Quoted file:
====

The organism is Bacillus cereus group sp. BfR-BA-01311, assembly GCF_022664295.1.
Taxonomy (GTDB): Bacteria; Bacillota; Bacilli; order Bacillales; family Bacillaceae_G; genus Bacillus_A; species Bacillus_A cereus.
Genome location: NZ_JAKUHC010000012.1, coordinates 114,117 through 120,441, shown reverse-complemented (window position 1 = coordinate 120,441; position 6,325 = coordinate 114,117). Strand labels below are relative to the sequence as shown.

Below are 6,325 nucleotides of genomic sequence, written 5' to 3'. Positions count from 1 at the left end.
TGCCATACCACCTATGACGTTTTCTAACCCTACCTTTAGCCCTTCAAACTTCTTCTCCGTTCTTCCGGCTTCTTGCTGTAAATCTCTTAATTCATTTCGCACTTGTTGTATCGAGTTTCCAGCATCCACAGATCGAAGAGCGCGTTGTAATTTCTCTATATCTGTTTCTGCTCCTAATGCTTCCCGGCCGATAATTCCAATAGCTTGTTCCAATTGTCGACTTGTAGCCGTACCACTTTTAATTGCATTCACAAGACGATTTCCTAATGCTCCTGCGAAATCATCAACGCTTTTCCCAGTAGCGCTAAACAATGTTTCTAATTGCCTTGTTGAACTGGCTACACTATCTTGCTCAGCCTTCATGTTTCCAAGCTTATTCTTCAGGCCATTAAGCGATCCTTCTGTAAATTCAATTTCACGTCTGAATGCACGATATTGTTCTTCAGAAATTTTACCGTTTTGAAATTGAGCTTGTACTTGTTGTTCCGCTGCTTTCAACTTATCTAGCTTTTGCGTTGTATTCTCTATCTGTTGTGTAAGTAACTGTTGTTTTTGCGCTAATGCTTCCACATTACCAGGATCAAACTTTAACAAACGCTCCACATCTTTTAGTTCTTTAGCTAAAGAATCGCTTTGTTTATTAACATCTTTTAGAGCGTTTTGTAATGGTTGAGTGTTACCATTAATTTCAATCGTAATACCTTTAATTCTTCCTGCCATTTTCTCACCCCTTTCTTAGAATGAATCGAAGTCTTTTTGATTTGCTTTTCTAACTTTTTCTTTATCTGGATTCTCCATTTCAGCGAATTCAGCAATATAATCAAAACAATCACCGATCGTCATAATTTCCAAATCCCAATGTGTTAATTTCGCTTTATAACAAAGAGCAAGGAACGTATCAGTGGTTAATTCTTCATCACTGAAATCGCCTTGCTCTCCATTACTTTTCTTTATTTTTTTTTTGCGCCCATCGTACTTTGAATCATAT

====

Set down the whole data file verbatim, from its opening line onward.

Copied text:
The organism is Bacillus cereus group sp. BfR-BA-01311, assembly GCF_022664295.1.
Taxonomy (GTDB): Bacteria; Bacillota; Bacilli; order Bacillales; family Bacillaceae_G; genus Bacillus_A; species Bacillus_A cereus.
Genome location: NZ_JAKUHC010000012.1, coordinates 114,117 through 120,441, shown reverse-complemented (window position 1 = coordinate 120,441; position 6,325 = coordinate 114,117). Strand labels below are relative to the sequence as shown.

Below are 6,325 nucleotides of genomic sequence, written 5' to 3'. Positions count from 1 at the left end.
TGCCATACCACCTATGACGTTTTCTAACCCTACCTTTAGCCCTTCAAACTTCTTCTCCGTTCTTCCGGCTTCTTGCTGTAAATCTCTTAATTCATTTCGCACTTGTTGTATCGAGTTTCCAGCATCCACAGATCGAAGAGCGCGTTGTAATTTCTCTATATCTGTTTCTGCTCCTAATGCTTCCCGGCCGATAATTCCAATAGCTTGTTCCAATTGTCGACTTGTAGCCGTACCACTTTTAATTGCATTCACAAGACGATTTCCTAATGCTCCTGCGAAATCATCAACGCTTTTCCCAGTAGCGCTAAACAATGTTTCTAATTGCCTTGTTGAACTGGCTACACTATCTTGCTCAGCCTTCATGTTTCCAAGCTTATTCTTCAGGCCATTAAGCGATCCTTCTGTAAATTCAATTTCACGTCTGAATGCACGATATTGTTCTTCAGAAATTTTACCGTTTTGAAATTGAGCTTGTACTTGTTGTTCCGCTGCTTTCAACTTATCTAGCTTTTGCGTTGTATTCTCTATCTGTTGTGTAAGTAACTGTTGTTTTTGCGCTAATGCTTCCACATTACCAGGATCAAACTTTAACAAACGCTCCACATCTTTTAGTTCTTTAGCTAAAGAATCGCTTTGTTTATTAACATCTTTTAGAGCGTTTTGTAATGGTTGAGTGTTACCATTAATTTCAATCGTAATACCTTTAATTCTTCCTGCCATTTTCTCACCCCTTTCTTAGAATGAATCGAAGTCTTTTTGATTTGCTTTTCTAACTTTTTCTTTATCTGGATTCTCCATTTCAGCGAATTCAGCAATATAATCAAAACAATCACCGATCGTCATAATTTCCAAATCCCAATGTGTTAATTTCGCTTTATAACAAAGAGCAAGGAACGTATCAGTGGTTAATTCTTCATCACTGAAATCGCCTTGCTCTCCATTACTTTTCTTTATTTTTTTTTTGCGCCCATCGTACTTTGAATCATAT